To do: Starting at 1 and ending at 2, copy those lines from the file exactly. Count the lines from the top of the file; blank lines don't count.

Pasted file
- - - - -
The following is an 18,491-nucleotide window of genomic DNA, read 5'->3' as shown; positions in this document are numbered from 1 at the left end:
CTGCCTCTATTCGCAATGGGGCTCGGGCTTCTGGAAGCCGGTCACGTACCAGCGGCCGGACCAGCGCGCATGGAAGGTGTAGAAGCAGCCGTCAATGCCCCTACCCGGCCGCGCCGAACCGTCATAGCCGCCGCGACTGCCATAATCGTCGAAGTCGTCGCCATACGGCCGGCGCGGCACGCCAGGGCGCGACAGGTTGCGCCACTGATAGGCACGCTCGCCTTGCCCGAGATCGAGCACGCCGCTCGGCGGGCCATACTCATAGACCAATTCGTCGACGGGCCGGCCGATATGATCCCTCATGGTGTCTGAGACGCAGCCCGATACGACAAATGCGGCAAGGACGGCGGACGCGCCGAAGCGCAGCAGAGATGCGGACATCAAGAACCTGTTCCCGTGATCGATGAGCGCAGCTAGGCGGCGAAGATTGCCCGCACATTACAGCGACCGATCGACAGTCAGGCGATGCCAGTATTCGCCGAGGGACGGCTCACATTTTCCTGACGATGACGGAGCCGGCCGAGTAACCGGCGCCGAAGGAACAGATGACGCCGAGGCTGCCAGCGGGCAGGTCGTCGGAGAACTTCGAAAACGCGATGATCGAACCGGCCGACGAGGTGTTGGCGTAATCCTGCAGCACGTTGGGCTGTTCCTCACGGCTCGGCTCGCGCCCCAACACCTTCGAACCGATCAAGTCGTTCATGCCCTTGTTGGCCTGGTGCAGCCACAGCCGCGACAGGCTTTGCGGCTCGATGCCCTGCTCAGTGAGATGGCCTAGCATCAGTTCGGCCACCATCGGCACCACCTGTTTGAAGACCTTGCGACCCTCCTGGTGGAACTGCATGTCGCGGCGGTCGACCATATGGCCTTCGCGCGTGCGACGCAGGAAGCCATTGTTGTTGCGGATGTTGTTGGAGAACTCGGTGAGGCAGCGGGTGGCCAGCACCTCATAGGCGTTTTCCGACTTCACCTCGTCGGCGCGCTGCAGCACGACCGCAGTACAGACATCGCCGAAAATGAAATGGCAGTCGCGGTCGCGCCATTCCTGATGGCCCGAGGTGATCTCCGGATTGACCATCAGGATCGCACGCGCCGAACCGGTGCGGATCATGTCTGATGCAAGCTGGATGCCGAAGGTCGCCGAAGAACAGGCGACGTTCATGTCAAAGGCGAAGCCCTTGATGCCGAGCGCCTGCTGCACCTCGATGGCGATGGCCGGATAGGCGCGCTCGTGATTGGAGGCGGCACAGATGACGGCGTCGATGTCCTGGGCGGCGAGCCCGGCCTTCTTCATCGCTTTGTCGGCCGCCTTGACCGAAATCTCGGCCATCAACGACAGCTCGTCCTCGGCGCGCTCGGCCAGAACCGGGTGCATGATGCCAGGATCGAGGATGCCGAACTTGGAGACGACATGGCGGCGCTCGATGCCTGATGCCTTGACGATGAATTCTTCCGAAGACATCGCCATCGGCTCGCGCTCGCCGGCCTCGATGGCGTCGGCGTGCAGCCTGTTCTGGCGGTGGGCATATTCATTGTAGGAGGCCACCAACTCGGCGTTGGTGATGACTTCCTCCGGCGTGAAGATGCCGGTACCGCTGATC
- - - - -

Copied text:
The following is an 18,491-nucleotide window of genomic DNA, read 5'->3' as shown; positions in this document are numbered from 1 at the left end:
CTGCCTCTATTCGCAATGGGGCTCGGGCTTCTGGAAGCCGGTCACGTACCAGCGGCCGGACCAGCGCGCATGGAAGGTGTAGAAGCAGCCGTCAATGCCCCTACCCGGCCGCGCCGAACCGTCATAGCCGCCGCGACTGCCATAATCGTCGAAGTCGTCGCCATACGGCCGGCGCGGCACGCCAGGGCGCGACAGGTTGCGCCACTGATAGGCACGCTCGCCTTGCCCGAGATCGAGCACGCCGCTCGGCGGGCCATACTCATAGACCAATTCGTCGACGGGCCGGCCGATATGATCCCTCATGGTGTCTGAGACGCAGCCCGATACGACAAATGCGGCAAGGACGGCGGACGCGCCGAAGCGCAGCAGAGATGCGGACATCAAGAACCTGTTCCCGTGATCGATGAGCGCAGCTAGGCGGCGAAGATTGCCCGCACATTACAGCGACCGATCGACAGTCAGGCGATGCCAGTATTCGCCGAGGGACGGCTCACATTTTCCTGACGATGACGGAGCCGGCCGAGTAACCGGCGCCGAAGGAACAGATGACGCCGAGGCTGCCAGCGGGCAGGTCGTCGGAGAACTTCGAAAACGCGATGATCGAACCGGCCGACGAGGTGTTGGCGTAATCCTGCAGCACGTTGGGCTGTTCCTCACGGCTCGGCTCGCGCCCCAACACCTTCGAACCGATCAAGTCGTTCATGCCCTTGTTGGCCTGGTGCAGCCACAGCCGCGACAGGCTTTGCGGCTCGATGCCCTGCTCAGTGAGATGGCCTAGCATCAGTTCGGCCACCATCGGCACCACCTGTTTGAAGACCTTGCGACCCTCCTGGTGGAACTGCATGTCGCGGCGGTCGACCATATGGCCTTCGCGCGTGCGACGCAGGAAGCCATTGTTGTTGCGGATGTTGTTGGAGAACTCGGTGAGGCAGCGGGTGGCCAGCACCTCATAGGCGTTTTCCGACTTCACCTCGTCGGCGCGCTGCAGCACGACCGCAGTACAGACATCGCCGAAAATGAAATGGCAGTCGCGGTCGCGCCATTCCTGATGGCCCGAGGTGATCTCCGGATTGACCATCAGGATCGCACGCGCCGAACCGGTGCGGATCATGTCTGATGCAAGCTGGATGCCGAAGGTCGCCGAAGAACAGGCGACGTTCATGTCAAAGGCGAAGCCCTTGATGCCGAGCGCCTGCTGCACCTCGATGGCGATGGCCGGATAGGCGCGCTCGTGATTGGAGGCGGCACAGATGACGGCGTCGATGTCCTGGGCGGCGAGCCCGGCCTTCTTCATCGCTTTGTCGGCCGCCTTGACCGAAATCTCGGCCATCAACGACAGCTCGTCCTCGGCGCGCTCGGCCAGAACCGGGTGCATGATGCCAGGATCGAGGATGCCGAACTTGGAGACGACATGGCGGCGCTCGATGCCTGATGCCTTGACGATGAATTCTTCCGAAGACATCGCCATCGGCTCGCGCTCGCCGGCCTCGATGGCGTCGGCGTGCAGCCTGTTCTGGCGGTGGGCATATTCATTGTAGGAGGCCACCAACTCGGCGTTGGTGATGACTTCCTCCGGCGTGAAGATGCCGGTACCGCTGATC